Why is The Sorcerer’s Apprentice rated PG? The Sorcerer’s Apprentice is rated PG by the MPAA for fantasy action violence, some mild rude humor and brief language.

Violence: Scenes of swordplay and hand-to-hand combat are shown along with impaled corpses. A man is stabbed through the chest and dies. Characters are engulfed in fire, electrocuted, threatened, choked, chased by animals and nearly hit by a train. Cars drive dangerously through downtown. A boy runs away and finds himself alone in an old building. School children mock a peer. A man’s windshield is crushed. A character’s coat is impaled with flying needles. A man is hit in the buttocks with a mop. He also uses an axe to chop a magical broom. An incantation goes wrong and household objects go out of control. Other magical spells bring spirits back from the dead. Characters dissolve like dust. Other depictions of transfigurations, frightening images and peril are shown.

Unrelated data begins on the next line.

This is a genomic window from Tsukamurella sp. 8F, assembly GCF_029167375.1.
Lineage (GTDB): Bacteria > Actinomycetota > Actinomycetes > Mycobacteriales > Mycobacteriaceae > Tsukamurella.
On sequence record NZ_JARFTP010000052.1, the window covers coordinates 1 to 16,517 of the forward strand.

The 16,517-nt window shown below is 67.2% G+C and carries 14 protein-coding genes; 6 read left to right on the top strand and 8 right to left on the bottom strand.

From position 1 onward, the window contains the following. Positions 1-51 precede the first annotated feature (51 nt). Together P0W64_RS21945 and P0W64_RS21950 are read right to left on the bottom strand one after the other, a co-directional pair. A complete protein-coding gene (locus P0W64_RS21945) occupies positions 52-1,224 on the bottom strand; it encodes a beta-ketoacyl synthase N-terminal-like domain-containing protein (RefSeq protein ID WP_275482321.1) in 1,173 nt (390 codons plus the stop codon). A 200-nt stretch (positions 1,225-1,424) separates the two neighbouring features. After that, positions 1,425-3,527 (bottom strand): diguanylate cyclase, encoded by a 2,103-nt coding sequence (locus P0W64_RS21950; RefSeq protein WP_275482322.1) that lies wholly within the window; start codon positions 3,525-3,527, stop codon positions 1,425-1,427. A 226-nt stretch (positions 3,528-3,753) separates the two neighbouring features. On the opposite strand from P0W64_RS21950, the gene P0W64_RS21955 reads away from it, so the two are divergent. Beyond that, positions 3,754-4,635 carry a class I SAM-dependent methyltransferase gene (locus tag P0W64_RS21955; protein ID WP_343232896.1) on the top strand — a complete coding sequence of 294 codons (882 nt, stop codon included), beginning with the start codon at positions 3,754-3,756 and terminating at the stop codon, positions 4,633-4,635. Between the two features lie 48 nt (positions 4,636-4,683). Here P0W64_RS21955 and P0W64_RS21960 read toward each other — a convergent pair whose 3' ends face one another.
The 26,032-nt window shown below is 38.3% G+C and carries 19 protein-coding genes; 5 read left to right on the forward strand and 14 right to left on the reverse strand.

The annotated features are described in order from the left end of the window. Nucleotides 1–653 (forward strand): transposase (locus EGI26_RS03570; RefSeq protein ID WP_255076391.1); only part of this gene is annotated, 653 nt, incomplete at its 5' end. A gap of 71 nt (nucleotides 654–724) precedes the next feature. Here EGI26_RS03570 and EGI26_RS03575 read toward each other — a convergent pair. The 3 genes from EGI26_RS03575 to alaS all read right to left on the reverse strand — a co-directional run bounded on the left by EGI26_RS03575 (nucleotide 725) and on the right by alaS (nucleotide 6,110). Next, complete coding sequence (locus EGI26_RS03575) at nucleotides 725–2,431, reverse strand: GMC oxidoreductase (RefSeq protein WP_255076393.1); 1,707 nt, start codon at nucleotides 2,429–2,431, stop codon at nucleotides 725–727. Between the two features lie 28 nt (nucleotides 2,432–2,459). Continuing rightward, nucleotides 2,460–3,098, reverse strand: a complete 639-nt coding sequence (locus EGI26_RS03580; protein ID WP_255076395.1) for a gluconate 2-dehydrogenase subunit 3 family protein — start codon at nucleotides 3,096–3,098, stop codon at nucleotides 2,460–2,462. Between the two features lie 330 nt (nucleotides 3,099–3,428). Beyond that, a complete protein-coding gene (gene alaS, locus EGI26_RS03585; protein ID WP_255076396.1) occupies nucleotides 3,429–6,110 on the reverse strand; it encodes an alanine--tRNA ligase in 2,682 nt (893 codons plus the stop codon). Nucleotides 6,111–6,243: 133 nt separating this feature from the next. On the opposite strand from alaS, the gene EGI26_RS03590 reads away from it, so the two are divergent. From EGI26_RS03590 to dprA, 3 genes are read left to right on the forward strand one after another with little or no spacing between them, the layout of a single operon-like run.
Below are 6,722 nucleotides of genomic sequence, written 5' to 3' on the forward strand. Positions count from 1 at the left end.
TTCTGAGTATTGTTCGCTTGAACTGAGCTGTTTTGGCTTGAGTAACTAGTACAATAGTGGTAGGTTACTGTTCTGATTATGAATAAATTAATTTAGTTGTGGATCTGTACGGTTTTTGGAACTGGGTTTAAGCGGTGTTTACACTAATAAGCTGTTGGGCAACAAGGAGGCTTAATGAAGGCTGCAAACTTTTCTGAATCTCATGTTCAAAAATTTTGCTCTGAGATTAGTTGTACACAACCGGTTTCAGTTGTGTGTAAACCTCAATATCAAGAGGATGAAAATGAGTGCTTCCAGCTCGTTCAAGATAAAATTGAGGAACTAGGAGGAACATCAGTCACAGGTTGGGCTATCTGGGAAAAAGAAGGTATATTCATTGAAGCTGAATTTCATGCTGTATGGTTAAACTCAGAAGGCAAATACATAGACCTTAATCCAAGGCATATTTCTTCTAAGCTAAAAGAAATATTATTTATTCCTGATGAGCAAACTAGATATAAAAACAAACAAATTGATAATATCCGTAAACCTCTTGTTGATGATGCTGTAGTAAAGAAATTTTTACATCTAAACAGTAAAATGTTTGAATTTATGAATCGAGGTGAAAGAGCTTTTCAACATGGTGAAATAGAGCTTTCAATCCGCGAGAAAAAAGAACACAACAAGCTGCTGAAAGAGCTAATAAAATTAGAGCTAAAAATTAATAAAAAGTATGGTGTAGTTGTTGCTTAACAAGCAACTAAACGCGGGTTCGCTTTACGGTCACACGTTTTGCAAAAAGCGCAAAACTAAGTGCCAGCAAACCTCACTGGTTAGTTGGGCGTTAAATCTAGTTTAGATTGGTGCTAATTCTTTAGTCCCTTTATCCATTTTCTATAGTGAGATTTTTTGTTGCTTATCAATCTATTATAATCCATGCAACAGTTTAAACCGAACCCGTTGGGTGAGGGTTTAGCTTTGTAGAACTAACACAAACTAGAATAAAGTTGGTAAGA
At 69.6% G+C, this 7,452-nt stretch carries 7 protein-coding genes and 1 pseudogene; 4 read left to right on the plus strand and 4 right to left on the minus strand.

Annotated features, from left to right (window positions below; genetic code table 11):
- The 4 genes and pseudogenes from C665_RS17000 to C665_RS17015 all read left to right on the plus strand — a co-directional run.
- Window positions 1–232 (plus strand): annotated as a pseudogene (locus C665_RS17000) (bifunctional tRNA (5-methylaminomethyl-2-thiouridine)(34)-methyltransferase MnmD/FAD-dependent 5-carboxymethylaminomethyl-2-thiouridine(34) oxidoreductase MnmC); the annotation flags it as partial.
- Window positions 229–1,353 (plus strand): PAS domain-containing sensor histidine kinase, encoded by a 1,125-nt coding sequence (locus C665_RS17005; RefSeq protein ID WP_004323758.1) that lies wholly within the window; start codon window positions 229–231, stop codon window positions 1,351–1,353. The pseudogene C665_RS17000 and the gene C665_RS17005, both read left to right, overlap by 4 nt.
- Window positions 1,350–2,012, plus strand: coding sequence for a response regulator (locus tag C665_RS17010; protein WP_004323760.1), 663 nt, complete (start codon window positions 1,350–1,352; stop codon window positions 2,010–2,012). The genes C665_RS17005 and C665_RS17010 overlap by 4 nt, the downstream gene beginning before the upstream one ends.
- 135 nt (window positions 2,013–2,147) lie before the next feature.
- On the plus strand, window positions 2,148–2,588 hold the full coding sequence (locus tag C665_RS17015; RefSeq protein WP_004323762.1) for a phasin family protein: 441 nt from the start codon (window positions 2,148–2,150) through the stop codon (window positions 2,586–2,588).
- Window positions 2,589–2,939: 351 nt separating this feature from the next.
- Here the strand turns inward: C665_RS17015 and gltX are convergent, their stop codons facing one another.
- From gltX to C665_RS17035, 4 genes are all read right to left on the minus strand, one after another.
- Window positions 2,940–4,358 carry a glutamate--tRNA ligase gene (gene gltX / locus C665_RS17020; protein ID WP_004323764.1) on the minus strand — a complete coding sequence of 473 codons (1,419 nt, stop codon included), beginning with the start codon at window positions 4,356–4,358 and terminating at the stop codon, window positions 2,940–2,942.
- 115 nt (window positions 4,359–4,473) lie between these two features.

Sexual Content: Couples kiss. Infrequent references are made to crude bodily functions.

Language: The script includes brief profanities.

Drugs/Alcohol: None noted.

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The Sorcerer’s Apprentice Parents' Guide

Dave uses science to help him fight the evil Morgana. How is science depicted in this story? Are any of these portrayals inaccurate?

What generational differences do Dave and Balthazar experience? What are they able to learn from one another?

Can teasing have a long-term impact on a child? How is Dave affected by his classmates’ ridicule?

Home Video

The most recent home video release of The Sorcerer’s Apprentice movie is November 30, 2010. Here are some details…